Marion Foster is the owner of Askival of Strathearn studio in Perthshire, Scotland. Along with crafting kilts herself, she also teaches others the art via online courses and in-person workshops as the co-owner of The College of Master Kilt Tailors.
“Most of what I am about is finding solutions for all the challenges I faced during my own development,” she shares with Celtic Life International via email.
Foster has had a passion for textiles since she was a youngster. As a teen, she made her first kilt as part on her Cub Scout uniform. Qt that time, however, she found little in the way of kilt-making guidance and instruction. Later in life she was mentored by a retired tailor, “which developed my tailoring skills and enabled me to appreciate the difference between tailoring and sewing.”
Although her interest in kilts endured, textiles were not a part of Foster’s initial career path: she first worked as a radiographer, later taking on other roles for the U.K.’s National Health Service (NHS).
“There came a point when I wanted a new chapter in my life; time to focus on developing my knowledge and skill in the craft of kilt making and to pass on all I know. I cherish the craft of kiltmaking and wanted to be the best I could.”
In 2009, Foster moved to her current home and built a workshop.
“I brought my trainer to the new space to deliver master classes to local students and I benefited from this, also, as it enabled me to continue learning while considering the constraints of locality, affordability, and professional and personal lifestyle.”
By 2015, she was ready to take the full-time leap into her new vocation.
“I pulled in my NHS pension and set up Askival of Strathearn and the Kilt College,”
Knowing both the accessibility and affordability challenges of kiltmaking firsthand, she set out to resolve those issues.
“Askival of Strathearn’s main mandate is raising awareness of – and safeguarding – the craft, and preserving the highest quality of the remarkable traditional attire of Scotland’s cultural heritage by sustaining craftmanship and sharing knowledge. As the demand for Highland dress increases, we recognize the need to offer accessible prices and profit which require ways to reduce production cost.”
While she isn’t advocating for the original style and quality standards to be things of the past, Foster wants to make sure that “those who love the Highland attire and wish to wear it” are aware of the different markets available. If someone wants a high-end heirloom kilt, for example, they should know exactly what they are looking for and where to find it. By making the craft more accessible, she aims “to ensure the knowledge and the skill never die out.”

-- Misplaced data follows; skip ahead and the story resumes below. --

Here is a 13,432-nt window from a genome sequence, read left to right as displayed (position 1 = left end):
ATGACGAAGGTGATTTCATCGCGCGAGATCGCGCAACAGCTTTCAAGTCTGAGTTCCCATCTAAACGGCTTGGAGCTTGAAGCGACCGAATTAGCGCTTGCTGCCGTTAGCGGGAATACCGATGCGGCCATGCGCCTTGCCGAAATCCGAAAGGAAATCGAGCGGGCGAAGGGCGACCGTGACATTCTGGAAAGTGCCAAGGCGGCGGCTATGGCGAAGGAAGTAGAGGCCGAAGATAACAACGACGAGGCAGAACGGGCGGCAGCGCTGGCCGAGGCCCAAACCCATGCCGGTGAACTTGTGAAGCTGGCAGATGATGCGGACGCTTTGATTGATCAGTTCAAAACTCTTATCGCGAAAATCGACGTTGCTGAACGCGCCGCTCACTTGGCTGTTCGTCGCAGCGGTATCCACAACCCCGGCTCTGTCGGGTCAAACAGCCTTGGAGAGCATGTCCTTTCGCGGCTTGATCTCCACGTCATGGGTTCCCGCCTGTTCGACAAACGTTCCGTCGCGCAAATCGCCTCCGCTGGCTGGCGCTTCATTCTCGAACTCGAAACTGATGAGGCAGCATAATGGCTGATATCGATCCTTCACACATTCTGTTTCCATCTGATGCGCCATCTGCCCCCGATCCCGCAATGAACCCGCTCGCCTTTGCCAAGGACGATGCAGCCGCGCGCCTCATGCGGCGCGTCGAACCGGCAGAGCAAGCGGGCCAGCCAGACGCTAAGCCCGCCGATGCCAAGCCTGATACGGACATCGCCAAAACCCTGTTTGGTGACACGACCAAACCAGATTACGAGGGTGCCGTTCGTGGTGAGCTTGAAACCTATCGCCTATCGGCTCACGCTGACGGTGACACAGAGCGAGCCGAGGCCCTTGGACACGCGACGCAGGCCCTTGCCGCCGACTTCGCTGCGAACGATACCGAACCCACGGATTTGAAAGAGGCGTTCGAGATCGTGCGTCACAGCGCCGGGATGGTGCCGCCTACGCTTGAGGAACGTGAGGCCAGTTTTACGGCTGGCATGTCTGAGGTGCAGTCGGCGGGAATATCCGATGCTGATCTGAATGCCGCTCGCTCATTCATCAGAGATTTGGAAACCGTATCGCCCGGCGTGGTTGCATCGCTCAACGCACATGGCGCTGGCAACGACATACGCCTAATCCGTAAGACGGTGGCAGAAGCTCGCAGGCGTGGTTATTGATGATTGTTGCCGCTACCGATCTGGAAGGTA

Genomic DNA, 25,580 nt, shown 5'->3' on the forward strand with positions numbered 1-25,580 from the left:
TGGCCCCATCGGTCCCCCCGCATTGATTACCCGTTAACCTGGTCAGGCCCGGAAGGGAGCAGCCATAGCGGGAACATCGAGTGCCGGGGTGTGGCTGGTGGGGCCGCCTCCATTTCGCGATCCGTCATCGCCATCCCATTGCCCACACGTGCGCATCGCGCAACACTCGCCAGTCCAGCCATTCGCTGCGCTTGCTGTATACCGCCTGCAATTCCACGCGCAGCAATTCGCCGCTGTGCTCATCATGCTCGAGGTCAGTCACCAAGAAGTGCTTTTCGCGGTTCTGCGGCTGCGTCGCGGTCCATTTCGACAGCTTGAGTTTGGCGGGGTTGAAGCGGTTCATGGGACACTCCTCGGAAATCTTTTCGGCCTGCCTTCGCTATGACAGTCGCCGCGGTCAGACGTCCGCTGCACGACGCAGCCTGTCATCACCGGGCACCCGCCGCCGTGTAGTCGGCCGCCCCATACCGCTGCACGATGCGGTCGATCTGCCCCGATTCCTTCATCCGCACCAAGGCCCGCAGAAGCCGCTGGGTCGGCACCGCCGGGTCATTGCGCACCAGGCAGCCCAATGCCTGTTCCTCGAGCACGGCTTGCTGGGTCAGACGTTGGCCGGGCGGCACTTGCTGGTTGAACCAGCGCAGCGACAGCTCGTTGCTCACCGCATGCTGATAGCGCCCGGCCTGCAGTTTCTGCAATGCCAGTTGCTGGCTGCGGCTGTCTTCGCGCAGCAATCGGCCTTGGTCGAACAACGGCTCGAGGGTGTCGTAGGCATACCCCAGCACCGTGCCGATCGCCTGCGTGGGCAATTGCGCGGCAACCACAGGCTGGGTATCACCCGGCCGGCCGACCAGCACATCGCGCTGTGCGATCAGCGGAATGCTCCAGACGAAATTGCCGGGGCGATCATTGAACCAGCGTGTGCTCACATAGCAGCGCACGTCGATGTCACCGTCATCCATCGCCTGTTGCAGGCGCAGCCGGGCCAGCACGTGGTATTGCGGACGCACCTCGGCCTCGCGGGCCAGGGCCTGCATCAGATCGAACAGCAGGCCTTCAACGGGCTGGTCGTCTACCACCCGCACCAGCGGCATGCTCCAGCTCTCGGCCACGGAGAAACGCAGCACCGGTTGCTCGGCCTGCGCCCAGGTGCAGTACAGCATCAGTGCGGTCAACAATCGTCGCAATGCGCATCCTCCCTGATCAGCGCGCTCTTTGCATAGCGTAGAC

She says they see a wide range of students at the Kilt College: from those interested in kiltmaking as a hobby, to others seeking professional development. “The students come from overseas and all over the U.K. and now even more overseas students can access our comprehensive training online.”
Both Askival of Strathearn and The Kilt College have grown in reputation and number of staff since their inception. Some past trainees are now members of the core team.
“We are a group of skillful, enthusiastic people who are driven by the love of our heritage, craft, developing expertise and humanity. We design tartans and source or organize special weaves for tartans that are not readily available. We are learning new skills to fulfill the requests of our customers, because their requests are often not financially viable to businesses where profit is a high priority.”
Foster adds that customers are involved in the planning process when it comes to custom kilts, and she encourages them to discuss their aesthetic preferences so the kilt will be made to their liking. In addition to creating new bespoke kilts, she and her team are often asked to alter or restore old kilts. She notes the importance of taking the customer’s personal attachment to the kilt into account, and the results are rewarding.
“This brings such emotional pleasure to people who could not see how their scruffy, ancient kilt belonging to previous generations can be worn again with pride.”
As her ventures expand, Foster’s main goal remains the same: “to ensure the craft of the tailored kilt is safeguarded, respected, and known globally.”